How to adopt a dog

Q&A with Becky Hinman-Frank, licensed veterinary technician and certified pet dog trainer with Gastineau Humane Society

Posted: Friday, July 16, 2004

L: Becky, what experience do you bring to this work?

B: My father worked for Fish and Game and brought home wild animals, including two bear cubs when I was 5, a fox kit whose mom was chased off by kids, and owls with broken wings. When I was 7, I rescued my first stray dog.

During my teen and college years, I engaged in competitive trail riding, worked on a Montana ranch, at a Fairbanks wildlife park and as an equestrian guide. I've worked in several veterinary clinics, both here and down south.

L: What sort of training do you have?

B: In addition to a bachelor's degree in art from the University of Alaska Fairbanks, I've also completed a veterinary technician degree and am a certified pet dog trainer through the Association of Pet Dog Trainers ( I've also taken a lot of behavior and training classes, including a two-week course, sponsored by the Humane Society of the United States at the Denver Dumb Friends League's Pets for Life Training Center, which covered dog behavior, counseling, and how to run a behavior hotline.

L: What are the major reasons why people give up dogs to Gastineau Humane Society?

B: Moving, behavior problems, cost and allergies.

L: How many dogs come through your doors?

B: We probably receive 20 stray dogs a week. 75 percent are united with their owners quickly. The other 25 percent remain here for evaluation and training until they go to their new homes. They may be with us from four weeks to eight months.

L: What do you do with them before they go to their adoptive homes?

B: We begin with a behavioral assessment followed by a physical exam, de-worming, vaccinations, microchip identification and a spay/neuter operation. No dog leaves here intact. This has drastically reduced the number of dogs that come through our facility. We no longer euthanatize whole litters or dogs because we don't have enough room.

L: So how does the screening process help the dog and its adopter?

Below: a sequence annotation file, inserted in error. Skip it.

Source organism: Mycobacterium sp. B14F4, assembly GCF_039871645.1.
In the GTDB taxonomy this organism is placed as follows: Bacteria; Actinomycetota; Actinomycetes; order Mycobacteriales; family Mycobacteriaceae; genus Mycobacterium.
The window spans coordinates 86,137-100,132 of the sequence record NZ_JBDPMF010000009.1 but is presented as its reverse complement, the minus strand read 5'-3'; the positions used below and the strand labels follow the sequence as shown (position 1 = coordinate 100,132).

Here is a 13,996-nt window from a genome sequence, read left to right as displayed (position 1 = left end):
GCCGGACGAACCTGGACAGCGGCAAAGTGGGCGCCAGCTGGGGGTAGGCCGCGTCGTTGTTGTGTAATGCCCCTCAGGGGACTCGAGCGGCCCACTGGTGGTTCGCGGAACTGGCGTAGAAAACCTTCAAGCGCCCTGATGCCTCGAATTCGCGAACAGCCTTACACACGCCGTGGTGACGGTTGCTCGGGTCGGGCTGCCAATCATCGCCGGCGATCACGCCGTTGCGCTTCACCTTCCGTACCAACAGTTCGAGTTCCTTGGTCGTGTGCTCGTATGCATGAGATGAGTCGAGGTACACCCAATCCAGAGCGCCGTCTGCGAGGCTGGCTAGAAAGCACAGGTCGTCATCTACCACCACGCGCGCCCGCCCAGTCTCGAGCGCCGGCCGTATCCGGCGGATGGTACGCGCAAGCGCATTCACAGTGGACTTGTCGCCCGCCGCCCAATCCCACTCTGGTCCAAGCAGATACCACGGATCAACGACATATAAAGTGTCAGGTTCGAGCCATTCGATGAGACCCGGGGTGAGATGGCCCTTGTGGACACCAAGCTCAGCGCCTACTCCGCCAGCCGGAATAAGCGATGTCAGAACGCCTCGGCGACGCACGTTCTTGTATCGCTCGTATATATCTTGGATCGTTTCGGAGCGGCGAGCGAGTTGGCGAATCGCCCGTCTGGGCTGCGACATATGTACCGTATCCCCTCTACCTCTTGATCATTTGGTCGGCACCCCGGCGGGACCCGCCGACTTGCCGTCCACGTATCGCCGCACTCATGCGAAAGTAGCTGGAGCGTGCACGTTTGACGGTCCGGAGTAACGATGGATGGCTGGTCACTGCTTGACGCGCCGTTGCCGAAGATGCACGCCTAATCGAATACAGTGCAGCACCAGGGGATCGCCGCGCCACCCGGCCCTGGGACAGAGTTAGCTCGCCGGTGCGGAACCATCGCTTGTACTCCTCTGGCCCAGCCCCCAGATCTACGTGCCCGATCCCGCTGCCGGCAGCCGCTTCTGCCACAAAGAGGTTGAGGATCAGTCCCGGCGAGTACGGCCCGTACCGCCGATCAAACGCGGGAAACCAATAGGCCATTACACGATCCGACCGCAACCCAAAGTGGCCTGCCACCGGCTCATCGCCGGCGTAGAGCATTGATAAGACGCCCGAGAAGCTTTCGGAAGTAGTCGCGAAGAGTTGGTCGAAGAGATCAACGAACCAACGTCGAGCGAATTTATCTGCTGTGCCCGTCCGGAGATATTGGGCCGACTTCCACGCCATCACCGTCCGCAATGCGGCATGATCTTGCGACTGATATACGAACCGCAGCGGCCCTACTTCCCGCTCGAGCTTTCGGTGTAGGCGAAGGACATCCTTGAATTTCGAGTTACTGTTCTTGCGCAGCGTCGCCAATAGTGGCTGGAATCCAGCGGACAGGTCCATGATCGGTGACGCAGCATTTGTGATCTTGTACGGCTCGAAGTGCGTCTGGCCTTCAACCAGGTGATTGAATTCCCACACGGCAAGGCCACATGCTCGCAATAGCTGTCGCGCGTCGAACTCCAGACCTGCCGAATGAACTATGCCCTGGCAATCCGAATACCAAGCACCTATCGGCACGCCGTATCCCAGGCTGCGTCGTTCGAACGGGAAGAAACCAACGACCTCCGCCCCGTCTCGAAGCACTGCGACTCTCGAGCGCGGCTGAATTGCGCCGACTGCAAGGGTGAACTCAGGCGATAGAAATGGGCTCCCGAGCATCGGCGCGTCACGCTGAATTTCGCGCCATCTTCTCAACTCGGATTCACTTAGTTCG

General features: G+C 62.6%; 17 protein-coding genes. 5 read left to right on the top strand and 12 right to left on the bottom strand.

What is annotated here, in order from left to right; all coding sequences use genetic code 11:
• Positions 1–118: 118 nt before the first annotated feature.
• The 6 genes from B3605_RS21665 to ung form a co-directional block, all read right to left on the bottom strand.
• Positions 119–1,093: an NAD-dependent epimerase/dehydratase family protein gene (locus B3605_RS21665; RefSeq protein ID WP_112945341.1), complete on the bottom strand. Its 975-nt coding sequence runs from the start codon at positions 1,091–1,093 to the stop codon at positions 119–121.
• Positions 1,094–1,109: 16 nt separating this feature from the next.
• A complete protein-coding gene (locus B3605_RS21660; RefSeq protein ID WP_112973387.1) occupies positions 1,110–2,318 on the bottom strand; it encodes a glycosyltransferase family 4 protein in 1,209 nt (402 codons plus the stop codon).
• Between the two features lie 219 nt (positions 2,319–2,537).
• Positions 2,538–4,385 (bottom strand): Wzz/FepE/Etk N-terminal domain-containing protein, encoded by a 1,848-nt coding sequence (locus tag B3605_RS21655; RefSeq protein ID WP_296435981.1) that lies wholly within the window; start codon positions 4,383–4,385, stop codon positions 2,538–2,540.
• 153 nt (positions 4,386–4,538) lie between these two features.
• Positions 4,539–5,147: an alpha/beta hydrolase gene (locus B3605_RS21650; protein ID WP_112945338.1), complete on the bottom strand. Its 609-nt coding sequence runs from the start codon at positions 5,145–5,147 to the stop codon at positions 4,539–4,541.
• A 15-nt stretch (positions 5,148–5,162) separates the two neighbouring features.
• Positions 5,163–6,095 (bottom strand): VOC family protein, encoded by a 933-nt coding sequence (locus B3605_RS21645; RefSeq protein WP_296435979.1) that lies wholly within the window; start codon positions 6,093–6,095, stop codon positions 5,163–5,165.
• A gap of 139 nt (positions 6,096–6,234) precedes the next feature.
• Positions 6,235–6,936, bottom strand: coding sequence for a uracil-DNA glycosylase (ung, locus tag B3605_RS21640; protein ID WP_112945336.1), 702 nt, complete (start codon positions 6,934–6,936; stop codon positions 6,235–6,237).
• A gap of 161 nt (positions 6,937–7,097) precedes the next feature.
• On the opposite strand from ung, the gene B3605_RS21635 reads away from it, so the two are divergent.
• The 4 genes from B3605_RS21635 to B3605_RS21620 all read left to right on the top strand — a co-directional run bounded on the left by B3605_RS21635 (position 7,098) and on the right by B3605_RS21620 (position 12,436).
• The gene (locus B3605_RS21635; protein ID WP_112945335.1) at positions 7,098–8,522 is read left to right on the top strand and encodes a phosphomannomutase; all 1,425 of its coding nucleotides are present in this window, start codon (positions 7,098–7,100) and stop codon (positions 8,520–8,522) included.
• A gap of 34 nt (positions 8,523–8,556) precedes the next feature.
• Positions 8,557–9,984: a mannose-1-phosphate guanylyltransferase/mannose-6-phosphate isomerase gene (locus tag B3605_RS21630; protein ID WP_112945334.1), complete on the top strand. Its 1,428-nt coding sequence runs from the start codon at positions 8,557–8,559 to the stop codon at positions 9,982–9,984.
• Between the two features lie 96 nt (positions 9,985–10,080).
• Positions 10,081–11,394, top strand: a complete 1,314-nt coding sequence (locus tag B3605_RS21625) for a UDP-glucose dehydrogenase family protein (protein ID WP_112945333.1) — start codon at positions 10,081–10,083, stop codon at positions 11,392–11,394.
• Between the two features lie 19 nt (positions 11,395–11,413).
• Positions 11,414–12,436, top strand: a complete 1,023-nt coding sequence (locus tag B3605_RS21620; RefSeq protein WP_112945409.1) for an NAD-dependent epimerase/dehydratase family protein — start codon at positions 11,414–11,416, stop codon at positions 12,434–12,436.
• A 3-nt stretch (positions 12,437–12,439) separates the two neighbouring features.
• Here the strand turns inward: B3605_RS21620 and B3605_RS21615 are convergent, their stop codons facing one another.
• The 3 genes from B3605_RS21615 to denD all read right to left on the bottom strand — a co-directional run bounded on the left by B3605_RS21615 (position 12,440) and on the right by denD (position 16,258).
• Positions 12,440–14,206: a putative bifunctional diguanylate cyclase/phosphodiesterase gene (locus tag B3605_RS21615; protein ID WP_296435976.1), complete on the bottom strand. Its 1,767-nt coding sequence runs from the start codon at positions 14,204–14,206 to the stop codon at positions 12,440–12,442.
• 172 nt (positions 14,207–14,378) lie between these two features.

B: For one thing we evaluate the dog's temperament and general health prior to putting it up for adoption.

Also, we're here to answer questions when families have problems with their dogs. Even if you didn't adopt the dog from us, we want you to call us with problems. Behavior issues are one of the prime reasons dogs are released to the shelter. If we can help you deal with these, it's one less dog that ends up back here. Call us sooner, than later. It's easier to solve a behavior problem as it starts.

L: What sort of behavior issues can you help with?

B: Lots, including separation anxiety, house training issues, chewing and basic manners. I love working with adolescent dogs and their exasperated owners. These problems are usually easy to solve through guidance and consistency. Usually people are too close to the problem, but it's easy for me to give perspective and offer a solution. Usually we're dealing with normal dog behavior. It's just not socially appropriate in some situations, like jumping on people.

For any dog that you adopt from us, I can tell you beforehand what the pitfalls are with this individual dog and how to avoid behavior problems. We want to make the right match in the first place. We are not a shopping center for dogs. Think of us as a matchmaking service.

L: The humane society sponsors a training program for dogs and kids at Johnson Youth Center. Tell us a little about it.

B: The Samaritan Project brings troubled kids and troubled dogs together. Both need behavior training in how to work with the outside world.

Our dogs go twice a week during the school year to JYC. Residents learn to train the dogs to walk on a loose leash, sit, come, down and stay. This opportunity provides even more information about the dog, like how it reacts to car rides, crates, older kids and other dogs.

Through GHS, I offer at-home personal training to solve behavior problems. Yes, we do house calls. The rate is $30 per hour. I show you how to train at home, until you can go to an obedience class. In one or two hours, I can help define the problem and offer solutions specific to your situation. I refer aggression problems to the owner's veterinarian.

L: How much does it cost to adopt a dog from GHS?

B: $95. This covers spay/neuter surgery, vaccinations, de-worming, microchip identification and a dog license.

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